Last night on CBS’ 60 Minutes Pulitzer Prize winning reporter Bob Woodward cryptically let it be known that much of the recent U.S. success, or lack of failure, in Iraq should be attributed to a “new operational capability” that enables the identification and monitoring of enemy leaders of various ranks and affiliations. Woodward likened this breakthrough to the advent of the tank, which transformed war as it was deployed.
Check out the video for yourself, and please pardon the ad:
As one of the guys who broke Watergate, Woodward’s credibility is impeccable. He cites conversations with members of the Joint Chiefs and President George Bush himself as sources, but does not describe further what this new operational capacity might be.
So, if indeed this is not disinformation, what might this futuristic technology consist of? Super-fine satellite imaging? Microscopic aerial “bugs”? Micro-seismic audio sensing? An aerial drone sensor net? A new laser array?
Let’s hear your best guesses futurists. That is, unless you are actually in the loop, in which case please don’t spill the beans here…
The WoodwardGate super-secret-weapon saga continues and the blogosphere is “abuzz”, pardon the pun – couldn’t resist, with speculation about what the “secret operational capabilities that have been developed by the military to locate, target and kill leaders of al-Qaida in Iraq, insurgent leaders, renegade militia leaders” may consist of.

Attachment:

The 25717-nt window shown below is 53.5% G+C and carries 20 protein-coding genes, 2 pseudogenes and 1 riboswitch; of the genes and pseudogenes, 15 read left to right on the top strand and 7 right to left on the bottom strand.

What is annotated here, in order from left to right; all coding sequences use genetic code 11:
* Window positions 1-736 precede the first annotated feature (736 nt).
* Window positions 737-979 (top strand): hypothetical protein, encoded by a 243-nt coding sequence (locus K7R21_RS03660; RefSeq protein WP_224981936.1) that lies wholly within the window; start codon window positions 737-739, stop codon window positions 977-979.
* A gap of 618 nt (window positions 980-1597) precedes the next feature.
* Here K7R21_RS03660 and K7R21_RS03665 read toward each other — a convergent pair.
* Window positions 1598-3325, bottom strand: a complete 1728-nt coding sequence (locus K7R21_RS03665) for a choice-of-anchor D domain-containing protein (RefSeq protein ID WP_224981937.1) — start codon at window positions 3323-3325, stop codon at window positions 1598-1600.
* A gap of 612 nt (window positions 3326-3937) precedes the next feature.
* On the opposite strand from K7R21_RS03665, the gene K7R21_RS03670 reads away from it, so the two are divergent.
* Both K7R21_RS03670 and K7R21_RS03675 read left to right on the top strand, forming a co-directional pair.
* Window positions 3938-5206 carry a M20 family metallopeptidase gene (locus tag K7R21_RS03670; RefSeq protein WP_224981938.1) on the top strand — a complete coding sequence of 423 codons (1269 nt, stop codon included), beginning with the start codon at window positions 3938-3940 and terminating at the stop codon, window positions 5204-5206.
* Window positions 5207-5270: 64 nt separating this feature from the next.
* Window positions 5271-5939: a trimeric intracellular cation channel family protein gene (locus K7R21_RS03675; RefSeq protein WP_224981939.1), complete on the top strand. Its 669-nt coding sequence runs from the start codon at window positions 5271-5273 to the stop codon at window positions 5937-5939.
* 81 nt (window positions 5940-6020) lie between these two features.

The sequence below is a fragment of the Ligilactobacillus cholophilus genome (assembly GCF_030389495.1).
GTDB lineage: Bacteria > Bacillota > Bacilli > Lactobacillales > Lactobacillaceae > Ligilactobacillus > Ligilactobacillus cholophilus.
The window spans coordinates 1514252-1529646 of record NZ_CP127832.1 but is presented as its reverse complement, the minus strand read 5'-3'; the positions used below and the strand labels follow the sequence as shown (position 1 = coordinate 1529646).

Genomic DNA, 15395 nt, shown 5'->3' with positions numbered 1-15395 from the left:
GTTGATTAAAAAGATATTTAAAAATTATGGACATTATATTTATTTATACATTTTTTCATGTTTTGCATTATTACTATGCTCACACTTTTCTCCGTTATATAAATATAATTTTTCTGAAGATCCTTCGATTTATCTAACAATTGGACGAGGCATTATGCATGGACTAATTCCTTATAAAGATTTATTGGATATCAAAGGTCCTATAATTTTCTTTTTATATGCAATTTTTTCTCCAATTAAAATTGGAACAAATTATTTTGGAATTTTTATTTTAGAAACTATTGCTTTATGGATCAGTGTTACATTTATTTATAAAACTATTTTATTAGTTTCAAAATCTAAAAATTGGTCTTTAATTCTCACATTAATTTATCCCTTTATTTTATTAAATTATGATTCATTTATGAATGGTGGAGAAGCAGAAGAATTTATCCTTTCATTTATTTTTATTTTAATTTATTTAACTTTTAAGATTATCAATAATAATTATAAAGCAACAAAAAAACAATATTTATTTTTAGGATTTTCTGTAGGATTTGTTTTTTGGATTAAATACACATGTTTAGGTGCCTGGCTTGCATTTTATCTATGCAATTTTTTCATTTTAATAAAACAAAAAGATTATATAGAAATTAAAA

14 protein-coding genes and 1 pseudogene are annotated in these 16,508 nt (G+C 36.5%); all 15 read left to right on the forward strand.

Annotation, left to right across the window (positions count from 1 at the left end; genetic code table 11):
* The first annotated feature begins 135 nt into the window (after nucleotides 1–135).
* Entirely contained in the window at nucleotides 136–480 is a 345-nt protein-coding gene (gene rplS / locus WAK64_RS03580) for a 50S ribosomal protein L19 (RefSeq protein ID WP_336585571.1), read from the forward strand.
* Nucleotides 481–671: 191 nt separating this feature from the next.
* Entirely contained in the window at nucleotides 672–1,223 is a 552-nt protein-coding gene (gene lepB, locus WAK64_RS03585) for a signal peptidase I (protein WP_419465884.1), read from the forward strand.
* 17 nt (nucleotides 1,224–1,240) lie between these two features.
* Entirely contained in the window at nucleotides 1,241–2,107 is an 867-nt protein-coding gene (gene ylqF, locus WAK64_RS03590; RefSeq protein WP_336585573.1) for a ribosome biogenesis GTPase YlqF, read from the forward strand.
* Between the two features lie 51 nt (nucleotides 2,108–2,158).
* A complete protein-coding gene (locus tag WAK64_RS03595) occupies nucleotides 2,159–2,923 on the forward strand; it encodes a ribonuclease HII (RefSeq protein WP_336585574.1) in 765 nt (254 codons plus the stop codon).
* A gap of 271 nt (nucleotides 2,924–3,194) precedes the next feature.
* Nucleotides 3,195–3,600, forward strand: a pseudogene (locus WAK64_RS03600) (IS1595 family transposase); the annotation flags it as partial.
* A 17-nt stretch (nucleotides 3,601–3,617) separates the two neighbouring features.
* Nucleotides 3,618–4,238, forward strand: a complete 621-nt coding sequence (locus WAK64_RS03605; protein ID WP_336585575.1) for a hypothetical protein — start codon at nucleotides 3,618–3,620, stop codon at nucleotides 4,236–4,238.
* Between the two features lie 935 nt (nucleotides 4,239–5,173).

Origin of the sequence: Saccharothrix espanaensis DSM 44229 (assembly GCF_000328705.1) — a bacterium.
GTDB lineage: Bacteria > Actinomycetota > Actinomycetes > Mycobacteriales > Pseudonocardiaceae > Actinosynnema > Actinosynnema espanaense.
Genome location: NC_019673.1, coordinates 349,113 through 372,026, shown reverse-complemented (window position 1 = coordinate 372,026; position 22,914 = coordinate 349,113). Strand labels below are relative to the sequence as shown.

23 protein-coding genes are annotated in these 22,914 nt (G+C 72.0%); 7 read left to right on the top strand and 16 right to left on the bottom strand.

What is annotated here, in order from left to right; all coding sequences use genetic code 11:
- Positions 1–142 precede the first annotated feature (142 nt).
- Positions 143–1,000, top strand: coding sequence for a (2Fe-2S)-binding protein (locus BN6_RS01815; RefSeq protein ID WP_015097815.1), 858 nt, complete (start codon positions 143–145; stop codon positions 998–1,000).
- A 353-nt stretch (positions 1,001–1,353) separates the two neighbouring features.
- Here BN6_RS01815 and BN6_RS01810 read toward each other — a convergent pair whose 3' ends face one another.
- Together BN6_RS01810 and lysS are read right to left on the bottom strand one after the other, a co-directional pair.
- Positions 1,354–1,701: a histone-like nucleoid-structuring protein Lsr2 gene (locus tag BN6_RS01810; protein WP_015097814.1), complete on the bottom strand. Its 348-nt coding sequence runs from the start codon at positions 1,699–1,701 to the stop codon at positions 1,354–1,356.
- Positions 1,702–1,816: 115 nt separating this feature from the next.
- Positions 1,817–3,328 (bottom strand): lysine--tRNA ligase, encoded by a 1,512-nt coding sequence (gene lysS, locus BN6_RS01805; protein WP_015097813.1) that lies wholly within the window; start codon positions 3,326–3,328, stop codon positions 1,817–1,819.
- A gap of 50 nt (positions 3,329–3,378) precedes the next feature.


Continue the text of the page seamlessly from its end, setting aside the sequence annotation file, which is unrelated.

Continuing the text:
Fortunately, we’ve got a bunch of brainiacs here at Future Blogger that have helped us separate the more plausible wheat from the ultra-theoretical chaff. Some of their best guesses include:
Tiny Unmanned Aerial Drones: tk421 and a few other contributors have ventured that small, or even microscopic, automated drones or insects could contribute to the secret program. After all, the American govt has been hard at work figuring out how to either build microdrones or embed chips directly into actual insects.
Smart Dust the Size of Pepper Grains: According to commenter CheechWizard (gotta love the handle): It’s smart dust: RFID tags the size of small pepper grains, packaged in grenades, mortar rounds, artillery shells. Their cases are modeled after seeds and pollen that sticks effectively to animals & such, colored to match local dirt and grime. How it works:
Your unit is taking fire, so you call in a couple of rounds of artillery that cover the enemy position in tags. As your guys advance, the attackers fade away as usual. That night, helicopters scan the town, and within a couple of hours, the door kicker squads are rounding up your attackers and their friends at home.